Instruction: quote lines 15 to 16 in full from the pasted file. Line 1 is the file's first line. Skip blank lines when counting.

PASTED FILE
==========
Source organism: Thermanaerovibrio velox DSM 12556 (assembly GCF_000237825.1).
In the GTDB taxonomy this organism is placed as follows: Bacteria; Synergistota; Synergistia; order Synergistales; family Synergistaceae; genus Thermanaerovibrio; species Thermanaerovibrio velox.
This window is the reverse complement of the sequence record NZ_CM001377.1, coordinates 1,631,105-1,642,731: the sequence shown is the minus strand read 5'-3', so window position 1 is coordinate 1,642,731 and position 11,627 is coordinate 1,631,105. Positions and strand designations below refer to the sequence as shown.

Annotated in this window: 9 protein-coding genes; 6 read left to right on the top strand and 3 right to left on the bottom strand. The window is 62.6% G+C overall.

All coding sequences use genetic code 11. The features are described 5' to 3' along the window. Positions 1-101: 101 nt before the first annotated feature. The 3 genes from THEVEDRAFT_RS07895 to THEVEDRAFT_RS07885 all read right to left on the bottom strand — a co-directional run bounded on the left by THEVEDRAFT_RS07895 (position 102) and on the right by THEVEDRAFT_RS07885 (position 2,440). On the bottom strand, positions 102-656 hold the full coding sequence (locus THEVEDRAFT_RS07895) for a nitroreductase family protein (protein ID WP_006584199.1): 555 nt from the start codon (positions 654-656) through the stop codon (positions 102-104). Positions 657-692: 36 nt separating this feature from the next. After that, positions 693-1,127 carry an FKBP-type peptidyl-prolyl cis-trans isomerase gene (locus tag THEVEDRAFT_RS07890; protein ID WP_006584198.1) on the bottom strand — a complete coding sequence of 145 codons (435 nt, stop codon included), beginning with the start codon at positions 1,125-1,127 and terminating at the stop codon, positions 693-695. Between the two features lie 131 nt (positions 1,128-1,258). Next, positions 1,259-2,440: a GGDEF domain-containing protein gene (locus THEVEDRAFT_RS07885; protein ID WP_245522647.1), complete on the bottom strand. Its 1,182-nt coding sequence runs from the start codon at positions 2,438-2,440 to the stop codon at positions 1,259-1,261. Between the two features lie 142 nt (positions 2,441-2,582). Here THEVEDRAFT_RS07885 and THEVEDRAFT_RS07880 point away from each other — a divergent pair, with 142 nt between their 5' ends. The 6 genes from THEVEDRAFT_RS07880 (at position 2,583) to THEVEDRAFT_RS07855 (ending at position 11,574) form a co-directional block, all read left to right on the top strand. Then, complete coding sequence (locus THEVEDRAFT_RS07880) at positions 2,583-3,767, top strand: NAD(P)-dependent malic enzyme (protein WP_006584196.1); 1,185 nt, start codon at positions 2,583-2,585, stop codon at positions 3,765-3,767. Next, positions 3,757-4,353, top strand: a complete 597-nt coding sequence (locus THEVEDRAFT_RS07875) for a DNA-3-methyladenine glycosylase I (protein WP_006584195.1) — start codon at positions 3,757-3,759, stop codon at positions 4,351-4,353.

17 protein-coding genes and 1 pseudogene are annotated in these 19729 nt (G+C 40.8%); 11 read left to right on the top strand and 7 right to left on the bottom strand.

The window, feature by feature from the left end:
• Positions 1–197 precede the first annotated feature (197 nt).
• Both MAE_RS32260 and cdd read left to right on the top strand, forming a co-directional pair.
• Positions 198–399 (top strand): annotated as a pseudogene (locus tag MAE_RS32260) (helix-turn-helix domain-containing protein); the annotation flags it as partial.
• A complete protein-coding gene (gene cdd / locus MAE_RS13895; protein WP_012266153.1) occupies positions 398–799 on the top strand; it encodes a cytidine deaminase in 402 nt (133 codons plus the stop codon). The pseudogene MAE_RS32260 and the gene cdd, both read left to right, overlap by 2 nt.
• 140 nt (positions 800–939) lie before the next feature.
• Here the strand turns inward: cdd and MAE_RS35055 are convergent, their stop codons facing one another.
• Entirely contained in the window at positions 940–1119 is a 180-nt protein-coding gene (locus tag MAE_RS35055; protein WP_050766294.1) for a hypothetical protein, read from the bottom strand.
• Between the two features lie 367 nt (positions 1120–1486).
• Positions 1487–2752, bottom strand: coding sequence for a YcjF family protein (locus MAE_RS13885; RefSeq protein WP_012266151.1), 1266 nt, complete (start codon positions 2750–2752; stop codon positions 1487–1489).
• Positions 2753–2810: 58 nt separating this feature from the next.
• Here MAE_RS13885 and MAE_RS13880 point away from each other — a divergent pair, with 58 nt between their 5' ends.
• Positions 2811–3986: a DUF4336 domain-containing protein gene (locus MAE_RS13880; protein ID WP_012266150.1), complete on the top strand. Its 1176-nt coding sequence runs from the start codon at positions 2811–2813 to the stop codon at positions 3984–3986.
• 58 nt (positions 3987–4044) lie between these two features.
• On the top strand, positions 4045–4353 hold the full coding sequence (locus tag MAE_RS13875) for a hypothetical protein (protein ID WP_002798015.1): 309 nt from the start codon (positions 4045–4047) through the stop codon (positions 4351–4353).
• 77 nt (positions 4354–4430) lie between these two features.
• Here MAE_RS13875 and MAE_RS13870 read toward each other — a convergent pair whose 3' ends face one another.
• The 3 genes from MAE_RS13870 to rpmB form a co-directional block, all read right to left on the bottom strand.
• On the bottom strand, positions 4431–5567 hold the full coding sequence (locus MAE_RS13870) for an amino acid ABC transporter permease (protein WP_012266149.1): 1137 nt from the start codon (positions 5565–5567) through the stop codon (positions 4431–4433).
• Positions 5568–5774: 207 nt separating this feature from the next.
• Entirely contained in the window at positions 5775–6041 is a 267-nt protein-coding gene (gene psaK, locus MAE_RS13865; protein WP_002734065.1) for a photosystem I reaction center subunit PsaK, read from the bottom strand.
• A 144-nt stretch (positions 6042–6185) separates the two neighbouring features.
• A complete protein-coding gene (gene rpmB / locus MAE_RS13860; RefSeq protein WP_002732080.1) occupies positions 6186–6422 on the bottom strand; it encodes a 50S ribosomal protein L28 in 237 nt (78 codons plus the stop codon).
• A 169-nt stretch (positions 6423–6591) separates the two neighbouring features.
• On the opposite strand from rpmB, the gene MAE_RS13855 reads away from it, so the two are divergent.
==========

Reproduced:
• Between the two features lie 367 nt (positions 1120–1486).
• Positions 1487–2752, bottom strand: coding sequence for a YcjF family protein (locus MAE_RS13885; RefSeq protein WP_012266151.1), 1266 nt, complete (start codon positions 2750–2752; stop codon positions 1487–1489).